I confess: the red canoes were my favourite photographic part of the whole trip through the Rockies. As I’ve said before, this wasn’t a trip to take pictures but rather to see the Rockies slowly, by car. If I got some photo time, that was a bonus.
As we walked around Lake Louise, there were majestic views of the surrounding mountains offset by the startling blue-green of the lake itself. Perhaps because it was a cloudy day, I was more aware of the danger and oppressiveness of the mountains. At the base of the mountain in all three of these first photos, you can see the results of a landslide, which must have created an immense wave as it fell into the lake below.
The photo below was taken when 3/4 of the way around the lake, looking up towards the snow-covered mountains and the glacier at the head of the lake.
And finally, a shot from the hotel looking towards the not-yet-open-for-the-season canoe rental and mountains enclosed in snow clouds.
More canoe shots in the next post!
Lake Louise is one of the most iconic locations within Banff National Park. At one end of the lake is the expensive Fairmount Chateau Lake Louise hotel and at the other, though high above the level of the lake, a glacier. Most photos that you will have seen are from the far end of the lake looking back towards the hotel which once had a more fairytale-Alpen facade, or from high on the mountain behind the hotel looking across the lake.
We didn’t climb the mountain, but we did walk along one side of the lake to the far shore and back. These first three photos all incorporate the hotel. Other views in subsequent posts.
At the business end of Lake Louise are a number of memorial tributes to famous and unfortunate climbers who were attracted to this area at the end of the 19th Century and in the first decades of the 20th Century.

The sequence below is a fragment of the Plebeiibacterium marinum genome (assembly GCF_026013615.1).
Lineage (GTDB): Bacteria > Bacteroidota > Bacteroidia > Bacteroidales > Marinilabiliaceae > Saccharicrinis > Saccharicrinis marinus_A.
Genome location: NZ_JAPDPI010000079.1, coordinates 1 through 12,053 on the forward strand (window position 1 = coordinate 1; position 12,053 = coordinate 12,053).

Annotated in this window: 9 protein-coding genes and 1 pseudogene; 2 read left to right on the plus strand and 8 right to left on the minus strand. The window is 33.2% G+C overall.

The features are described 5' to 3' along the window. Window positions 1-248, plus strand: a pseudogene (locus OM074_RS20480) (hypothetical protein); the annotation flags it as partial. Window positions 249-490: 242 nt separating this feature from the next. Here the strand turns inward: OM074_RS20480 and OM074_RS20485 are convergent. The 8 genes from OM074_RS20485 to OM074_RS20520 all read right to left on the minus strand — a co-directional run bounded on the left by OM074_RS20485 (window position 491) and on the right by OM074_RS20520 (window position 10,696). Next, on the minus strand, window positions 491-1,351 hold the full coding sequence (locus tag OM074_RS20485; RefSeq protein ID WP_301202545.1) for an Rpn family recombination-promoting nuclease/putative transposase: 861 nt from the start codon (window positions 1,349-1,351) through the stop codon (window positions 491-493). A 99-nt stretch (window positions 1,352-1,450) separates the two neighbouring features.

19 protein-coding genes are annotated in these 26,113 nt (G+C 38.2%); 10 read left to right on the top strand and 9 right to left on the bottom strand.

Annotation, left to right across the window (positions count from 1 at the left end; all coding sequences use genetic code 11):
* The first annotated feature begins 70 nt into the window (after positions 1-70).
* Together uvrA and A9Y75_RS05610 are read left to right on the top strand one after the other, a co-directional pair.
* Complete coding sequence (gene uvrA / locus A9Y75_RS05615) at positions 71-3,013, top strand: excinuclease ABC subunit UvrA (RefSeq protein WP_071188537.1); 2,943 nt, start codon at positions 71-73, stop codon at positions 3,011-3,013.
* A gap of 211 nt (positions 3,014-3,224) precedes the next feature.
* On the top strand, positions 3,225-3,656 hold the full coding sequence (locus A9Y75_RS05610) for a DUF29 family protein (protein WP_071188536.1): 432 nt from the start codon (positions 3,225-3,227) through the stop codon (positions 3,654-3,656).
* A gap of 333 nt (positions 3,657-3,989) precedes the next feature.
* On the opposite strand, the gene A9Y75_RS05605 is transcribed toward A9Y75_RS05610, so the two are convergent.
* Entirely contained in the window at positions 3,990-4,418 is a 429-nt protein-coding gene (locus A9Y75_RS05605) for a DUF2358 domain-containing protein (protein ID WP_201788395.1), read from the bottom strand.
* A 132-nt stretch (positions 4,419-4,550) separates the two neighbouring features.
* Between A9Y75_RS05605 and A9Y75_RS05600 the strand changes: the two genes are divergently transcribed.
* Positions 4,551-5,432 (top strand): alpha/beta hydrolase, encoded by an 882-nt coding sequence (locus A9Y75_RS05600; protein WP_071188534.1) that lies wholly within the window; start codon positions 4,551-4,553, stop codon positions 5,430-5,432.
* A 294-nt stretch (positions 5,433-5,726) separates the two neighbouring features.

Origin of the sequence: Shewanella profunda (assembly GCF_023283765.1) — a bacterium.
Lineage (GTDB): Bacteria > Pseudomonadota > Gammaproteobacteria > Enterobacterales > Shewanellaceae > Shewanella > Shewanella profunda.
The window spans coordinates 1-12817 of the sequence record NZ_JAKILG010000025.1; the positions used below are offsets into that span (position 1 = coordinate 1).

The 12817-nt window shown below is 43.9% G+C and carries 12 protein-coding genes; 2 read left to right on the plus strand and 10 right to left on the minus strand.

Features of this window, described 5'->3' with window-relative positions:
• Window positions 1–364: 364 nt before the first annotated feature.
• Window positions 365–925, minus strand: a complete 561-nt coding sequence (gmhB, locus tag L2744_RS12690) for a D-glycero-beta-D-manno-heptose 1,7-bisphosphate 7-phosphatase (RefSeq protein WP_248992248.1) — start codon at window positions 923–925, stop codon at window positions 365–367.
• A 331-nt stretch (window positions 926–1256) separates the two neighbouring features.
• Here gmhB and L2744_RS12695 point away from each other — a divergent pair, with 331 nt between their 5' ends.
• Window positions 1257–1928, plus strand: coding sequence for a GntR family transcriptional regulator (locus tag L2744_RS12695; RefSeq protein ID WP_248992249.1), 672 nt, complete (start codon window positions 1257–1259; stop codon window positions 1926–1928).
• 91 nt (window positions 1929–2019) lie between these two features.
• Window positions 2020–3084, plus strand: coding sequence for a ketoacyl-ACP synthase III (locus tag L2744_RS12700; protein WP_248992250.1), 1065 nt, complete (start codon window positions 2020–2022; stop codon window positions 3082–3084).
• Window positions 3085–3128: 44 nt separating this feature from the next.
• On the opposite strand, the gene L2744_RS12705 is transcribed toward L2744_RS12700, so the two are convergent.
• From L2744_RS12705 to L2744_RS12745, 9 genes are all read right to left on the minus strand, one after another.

Just a few minutes south of Mistaya Falls on the Icefields Parkway in Banff National Park is Bow Lake, which is fed by Bow Glacier. Bow Glacier, like all glaciers, is receding as the world warms. On this day in May there was still ice on the lake.
A few tourist buses had pulled up and a few people were taking photos, but it was cold, and most tourists seemed to be anxious to get back on the bus!
And finally, a rarity for me, a selfie, with an entirely out-of-place baseball cap.
All photos shot with an iPhone 6 and only slightly edited in Lightroom.
Our hosts told us to visit Mistaya Canyon on our way to Banff and a hiker coming back out of the canyon as we arrived, confirmed that it was well worth the steep downhill path and the (equally steep!) trek back up.
We had also been told to visit Peyto lake, which is an amazing colour of azure, and the source of the Mistaya River. The road into Peyto Lake was not marked, so it was probably not yet open for the season.
After three days based at the fantastic Aurum Lodge near Nordegg, Alberta, we headed for Banff National Park and the continuation of our drive west. It was snowing when we got up but, hey, it’s only May, in Canada, and we’re hardy.
These photos are all from the western end of the David Thompson Highway and were taken with my iPhone through the car window while Mr. IDWE was driving.
The forest fire here had burned several years before but we were all very aware of the tremendous damage that had befallen Fort McMurray, Alberta, earlier in the month.
The snow continued until noon but the day remained gray and overcast.